Michigan Resisting and Obstructing a Police Officer (R&O)

undefinedMichigan Resisting and Obstructing (R&O). Did You Know Your Sentence Can Double, Triple, or Even More?

Dependent on the specifics of your case and how many officers were involved, it is possible that your sentence could actually double, triple, or more ... in your Michigan Resisting and Obstructing charge.

At Prain Law PLLC, we zealously defend our client's rights against Michigan R&O charges. A Michigan Resisting and Obstructing charge (or Assault on a Police Officer, or Resisting Arrest - however worded in the Felony Complaint Warrant) is a Felony Assault Charge, meaning it is punishable by up to 2 years in State Prison... per count!

In a Michigan Resisting and Obstructing case, your defense requires some very important and critical decisions from the very start. Decisions for which you need adequate counsel. The initial Hearing or Arraignment will determine your Bond conditions, an extremely important factor when considering how the conditions of that Bond can impact your daily life. An experienced attorney can help you navigate this process and save you the anguish of facing the judge without skilled representation. (The law does not require that legal counsel for the defense be present at an Arraignment).

The next big decision that will need to be made is whether to "hold" or "waive" the Preliminary Exam.

Michigan's Resisting and Obstructing law, MCL 750.81d(1) reads (in relevant part), as follows:

"... an individual who assaults, batters, wounds, resists, obstructs, opposes, or endangers a person who the individual knows or has reason to know is performing his or her duties is guilty of a felony punishable by imprisonment for not more than 2 years or a fine of not more than $2000.00, or both."

Because a Michigan Resisting and Obstructing charge, under MCL 750.81d(1), is a Felony charge falling into the general category of assault crimes, you have a statutory right to a Preliminary Examination. A Pre-Exam is more or less a "mini trial", wherein the Prosecutor must call witnesses to testify, and admit any other evidence of the casein front the the District Court Judge (there is no Jury presence at a Pre-Exam), sufficient to prove 2 things:

1) that there is probable cause to believe that a Michigan Resisting and Obstructing crime was committed;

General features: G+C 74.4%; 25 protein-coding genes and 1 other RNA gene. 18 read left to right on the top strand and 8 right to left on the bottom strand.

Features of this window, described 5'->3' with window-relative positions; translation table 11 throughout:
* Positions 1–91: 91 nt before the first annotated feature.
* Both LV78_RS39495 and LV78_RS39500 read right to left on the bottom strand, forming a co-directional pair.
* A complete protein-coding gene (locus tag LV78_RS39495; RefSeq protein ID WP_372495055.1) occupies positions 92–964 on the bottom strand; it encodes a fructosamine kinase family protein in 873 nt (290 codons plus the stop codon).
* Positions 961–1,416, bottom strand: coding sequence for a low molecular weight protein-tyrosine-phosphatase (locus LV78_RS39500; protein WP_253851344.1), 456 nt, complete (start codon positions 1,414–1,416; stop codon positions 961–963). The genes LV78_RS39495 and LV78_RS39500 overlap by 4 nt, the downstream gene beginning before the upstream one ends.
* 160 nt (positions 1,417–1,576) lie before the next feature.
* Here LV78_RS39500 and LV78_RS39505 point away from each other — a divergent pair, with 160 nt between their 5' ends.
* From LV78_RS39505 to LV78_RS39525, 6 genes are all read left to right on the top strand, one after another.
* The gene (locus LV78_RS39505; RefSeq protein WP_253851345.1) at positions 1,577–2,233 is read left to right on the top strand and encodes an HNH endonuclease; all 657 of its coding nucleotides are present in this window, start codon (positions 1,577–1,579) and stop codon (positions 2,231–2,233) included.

2) that there is probable cause to believe that you are actually the person who committed the Michigan Resisting and Obstructing crime. Probable Cause carries a much lower standard of proof than theProof Beyond a Reasonable Doubt that isrequired to convict you at Trial.

If you waive (give up) your right to a Preliminary Examination, you are essentially admitting that there is probable cause to believe that the Michigan Resisting and Obstructing was committed and that you committed it. When this happens your case is "bound over" to the Circuit Court of that County, for further proceedings heading toward Trial.

In the State of Michigan Resisting and Obstructing charges often come with "multiple counts" when multiple police officers were at the scene and/or immediately involved with your arrest. For example, if you are arrested and handcuffed by 2 officers at the same time, and the officers allege that you "tensed up" or "physically resisted" in some way, you could be charged with 2 counts of Michigan Resisting and Obstructing - one for each officer with his/her hands on you. Add another officer who, at their own discretion, comes over to assist - you may now have 3 counts, and so on...

As you can see, these multiple Michigan Resisting and Obstructing charges can get out of hand pretty quickly, with little or no additional action on your part!

Now take MCL 750.81d(2) into account:

"[a]n individual who assaults, batters, wounds, resists, obstructs, opposes, or endangers a person who the individual knows or has reason to know is performing his or her duties causing bodily injury requiring medical attention or medical care to that person is guilty of a felony punishable by imprisonment for not more than 4 years or a fine of not more than $5000.00, or both."

So... if one of these 3 officers somehow gets a cut (requiring stitches or other medical treatment) while taking you to the concrete, your maximum exposure to State Prison for Michigan Resisting and Obstructing now doubles.

If you are accused of actually Assaulting an Officer (as opposed to merelyresisting him), there is a special law that allows the Court to make the sentences for multiple counts run consecutively, rather than concurrently. Meaning that, if there were 3 officers involved in this Michigan Resisting and Obstructing, a 2 year prison max is now 6, etc.

The right time to fight these difficult risk-increasing factors, get testimony on record, and attack the Prosecutor's evidence...is at the Preliminary Examination of your Michigan Resisting and Obstructing case.

Brain J. Prain has an effective and successful law practice, concentrated in defending Michigan Resisting and Obstructing cases. Call our office at (248) 731-4543 for a free consultation. If you're not in a good place to talk, fill out the form and we will be glad to answer your questions.

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